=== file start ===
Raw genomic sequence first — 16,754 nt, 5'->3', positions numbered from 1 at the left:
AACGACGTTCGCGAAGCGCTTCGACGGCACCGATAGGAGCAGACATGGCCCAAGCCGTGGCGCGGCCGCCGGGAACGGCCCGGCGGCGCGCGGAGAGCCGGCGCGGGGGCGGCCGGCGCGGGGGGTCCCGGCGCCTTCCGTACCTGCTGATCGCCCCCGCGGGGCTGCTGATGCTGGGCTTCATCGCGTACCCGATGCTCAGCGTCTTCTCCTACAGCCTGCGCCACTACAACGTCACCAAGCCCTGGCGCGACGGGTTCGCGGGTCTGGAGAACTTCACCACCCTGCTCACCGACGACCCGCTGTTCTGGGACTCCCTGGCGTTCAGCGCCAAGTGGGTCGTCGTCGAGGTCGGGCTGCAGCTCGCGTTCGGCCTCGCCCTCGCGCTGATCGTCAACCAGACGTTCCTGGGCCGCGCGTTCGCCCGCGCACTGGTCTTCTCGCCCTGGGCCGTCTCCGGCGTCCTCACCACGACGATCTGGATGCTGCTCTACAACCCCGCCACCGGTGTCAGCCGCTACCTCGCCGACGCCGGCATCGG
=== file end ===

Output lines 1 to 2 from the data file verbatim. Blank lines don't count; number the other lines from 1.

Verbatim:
Raw genomic sequence first — 16,754 nt, 5'->3', positions numbered from 1 at the left:
AACGACGTTCGCGAAGCGCTTCGACGGCACCGATAGGAGCAGACATGGCCCAAGCCGTGGCGCGGCCGCCGGGAACGGCCCGGCGGCGCGCGGAGAGCCGGCGCGGGGGCGGCCGGCGCGGGGGGTCCCGGCGCCTTCCGTACCTGCTGATCGCCCCCGCGGGGCTGCTGATGCTGGGCTTCATCGCGTACCCGATGCTCAGCGTCTTCTCCTACAGCCTGCGCCACTACAACGTCACCAAGCCCTGGCGCGACGGGTTCGCGGGTCTGGAGAACTTCACCACCCTGCTCACCGACGACCCGCTGTTCTGGGACTCCCTGGCGTTCAGCGCCAAGTGGGTCGTCGTCGAGGTCGGGCTGCAGCTCGCGTTCGGCCTCGCCCTCGCGCTGATCGTCAACCAGACGTTCCTGGGCCGCGCGTTCGCCCGCGCACTGGTCTTCTCGCCCTGGGCCGTCTCCGGCGTCCTCACCACGACGATCTGGATGCTGCTCTACAACCCCGCCACCGGTGTCAGCCGCTACCTCGCCGACGCCGGCATCGG